Bangor

Population: 18,000

English meaning: ‘Wattle fence’ (named after a 6th century monastery on the site that had a wattle fence)

exterior view of building
exterior view of building
inside a room with table in the foreground
Bangor University: Main Arts Building and Pontio Arts and Innovation Centre and Penrhyn Castle (interior)

Bangor is the oldest city in Wales and one of the smallest cities in the UK. It was officially given city status by Queen Elizabeth II in 1974, but the cathedral site dates back to 6th century. 

The city is situated in Gwynedd in North West Wales, near the beautiful waters of the Menai Strait. It has a pier with seaside charm, a dramatic National Trust mansion called Penrhyn Castle and what is believed to be Wales’ longest High Street. 

Although the population stands at nearly 20,000, over half of it is made up of Bangor University students. The university ranks highly for student satisfaction and teaching quality, with alumni including the author, director and producer Danny Boyle and poet R S Thomas. The famous singers Aled Jones and Duffy were born in Bangor, as was the Turner Prize winning sculptor Richard Deacon.   

Cardiff 

Population: 362,750 

Welsh name: Caerdydd 

Cardiff, in South Wales, is the capital city of Wales. It is a compact, vibrant and multicultural city that holds major sporting and entertainment events while retaining a friendly community feel.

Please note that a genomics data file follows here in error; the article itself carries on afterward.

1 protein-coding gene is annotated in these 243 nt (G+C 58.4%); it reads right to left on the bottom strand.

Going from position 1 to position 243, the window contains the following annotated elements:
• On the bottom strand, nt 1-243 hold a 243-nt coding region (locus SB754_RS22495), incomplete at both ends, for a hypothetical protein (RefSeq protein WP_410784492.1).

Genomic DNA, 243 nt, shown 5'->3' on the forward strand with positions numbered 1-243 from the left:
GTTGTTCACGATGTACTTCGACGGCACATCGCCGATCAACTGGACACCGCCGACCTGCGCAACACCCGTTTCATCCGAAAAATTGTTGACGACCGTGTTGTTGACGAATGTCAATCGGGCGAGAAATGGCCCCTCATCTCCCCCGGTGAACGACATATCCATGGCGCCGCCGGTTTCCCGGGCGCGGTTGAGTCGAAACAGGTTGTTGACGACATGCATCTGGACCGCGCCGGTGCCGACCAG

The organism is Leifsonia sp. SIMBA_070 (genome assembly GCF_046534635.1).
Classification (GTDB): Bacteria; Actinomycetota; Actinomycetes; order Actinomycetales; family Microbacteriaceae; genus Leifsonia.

Unlike in some capital cities where public transport is the only way to get about, it’s easy to walk around Cardiff. In the middle of the city centre is Cardiff Castle, built in the 19th century by the architect William Burges. From the outside, it’s a medieval fortress with thick Roman walls. Inside, the rooms are ornately decorated, with gilded ceilings, stained glass, wood carvings and intricate detailing. 

Aerial view of Principality Stadium and Cardiff Castle.
three people resting on bikes under tree with fallen leaves on the ground
Aerial view of city centre and Bristol Channel, Cardiff, South East Wales and Cycling in Bute Park

Behind the castle is Bute Park, the so-called "green lungs" of the city centre, and the National Museum Cardiff. The museum houses the best collection of Impressionist art outside of Paris, as well as exhibitions about the history of Wales and touring shows.